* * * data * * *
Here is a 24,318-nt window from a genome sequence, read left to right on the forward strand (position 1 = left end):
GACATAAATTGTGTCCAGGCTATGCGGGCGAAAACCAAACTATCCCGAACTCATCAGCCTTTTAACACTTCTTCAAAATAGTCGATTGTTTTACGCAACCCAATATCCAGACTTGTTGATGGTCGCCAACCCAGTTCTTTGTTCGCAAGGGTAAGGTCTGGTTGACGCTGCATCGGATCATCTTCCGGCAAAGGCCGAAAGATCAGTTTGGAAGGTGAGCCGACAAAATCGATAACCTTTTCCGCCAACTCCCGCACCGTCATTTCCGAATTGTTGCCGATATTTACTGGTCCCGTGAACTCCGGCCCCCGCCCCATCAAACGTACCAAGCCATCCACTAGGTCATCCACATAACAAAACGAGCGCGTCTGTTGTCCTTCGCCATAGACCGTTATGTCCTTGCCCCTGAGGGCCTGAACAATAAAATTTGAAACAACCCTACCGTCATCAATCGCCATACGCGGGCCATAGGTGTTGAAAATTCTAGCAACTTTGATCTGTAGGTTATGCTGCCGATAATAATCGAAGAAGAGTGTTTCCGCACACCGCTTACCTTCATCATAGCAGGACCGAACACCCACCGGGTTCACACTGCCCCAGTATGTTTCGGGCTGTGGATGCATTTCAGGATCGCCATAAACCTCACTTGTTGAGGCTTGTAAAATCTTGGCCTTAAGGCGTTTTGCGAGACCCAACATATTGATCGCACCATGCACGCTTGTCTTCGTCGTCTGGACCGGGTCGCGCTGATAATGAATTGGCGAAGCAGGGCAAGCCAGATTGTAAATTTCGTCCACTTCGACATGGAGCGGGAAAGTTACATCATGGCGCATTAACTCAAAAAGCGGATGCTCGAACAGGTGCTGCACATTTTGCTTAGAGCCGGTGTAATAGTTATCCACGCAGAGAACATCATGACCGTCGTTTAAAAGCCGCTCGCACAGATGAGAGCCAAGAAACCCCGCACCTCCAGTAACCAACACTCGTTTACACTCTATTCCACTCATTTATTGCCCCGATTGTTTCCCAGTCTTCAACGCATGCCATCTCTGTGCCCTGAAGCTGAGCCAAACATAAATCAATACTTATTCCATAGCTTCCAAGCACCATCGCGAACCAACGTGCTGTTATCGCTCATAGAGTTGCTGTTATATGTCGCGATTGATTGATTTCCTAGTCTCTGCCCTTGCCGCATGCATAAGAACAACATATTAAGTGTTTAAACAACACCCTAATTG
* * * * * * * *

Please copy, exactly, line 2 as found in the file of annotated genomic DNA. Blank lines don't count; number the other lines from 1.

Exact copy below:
GACATAAATTGTGTCCAGGCTATGCGGGCGAAAACCAAACTATCCCGAACTCATCAGCCTTTTAACACTTCTTCAAAATAGTCGATTGTTTTACGCAACCCAATATCCAGACTTGTTGATGGTCGCCAACCCAGTTCTTTGTTCGCAAGGGTAAGGTCTGGTTGACGCTGCATCGGATCATCTTCCGGCAAAGGCCGAAAGATCAGTTTGGAAGGTGAGCCGACAAAATCGATAACCTTTTCCGCCAACTCCCGCACCGTCATTTCCGAATTGTTGCCGATATTTACTGGTCCCGTGAACTCCGGCCCCCGCCCCATCAAACGTACCAAGCCATCCACTAGGTCATCCACATAACAAAACGAGCGCGTCTGTTGTCCTTCGCCATAGACCGTTATGTCCTTGCCCCTGAGGGCCTGAACAATAAAATTTGAAACAACCCTACCGTCATCAATCGCCATACGCGGGCCATAGGTGTTGAAAATTCTAGCAACTTTGATCTGTAGGTTATGCTGCCGATAATAATCGAAGAAGAGTGTTTCCGCACACCGCTTACCTTCATCATAGCAGGACCGAACACCCACCGGGTTCACACTGCCCCAGTATGTTTCGGGCTGTGGATGCATTTCAGGATCGCCATAAACCTCACTTGTTGAGGCTTGTAAAATCTTGGCCTTAAGGCGTTTTGCGAGACCCAACATATTGATCGCACCATGCACGCTTGTCTTCGTCGTCTGGACCGGGTCGCGCTGATAATGAATTGGCGAAGCAGGGCAAGCCAGATTGTAAATTTCGTCCACTTCGACATGGAGCGGGAAAGTTACATCATGGCGCATTAACTCAAAAAGCGGATGCTCGAACAGGTGCTGCACATTTTGCTTAGAGCCGGTGTAATAGTTATCCACGCAGAGAACATCATGACCGTCGTTTAAAAGCCGCTCGCACAGATGAGAGCCAAGAAACCCCGCACCTCCAGTAACCAACACTCGTTTACACTCTATTCCACTCATTTATTGCCCCGATTGTTTCCCAGTCTTCAACGCATGCCATCTCTGTGCCCTGAAGCTGAGCCAAACATAAATCAATACTTATTCCATAGCTTCCAAGCACCATCGCGAACCAACGTGCTGTTATCGCTCATAGAGTTGCTGTTATATGTCGCGATTGATTGATTTCCTAGTCTCTGCCCTTGCCGCATGCATAAGAACAACATATTAAGTGTTTAAACAACACCCTAATTG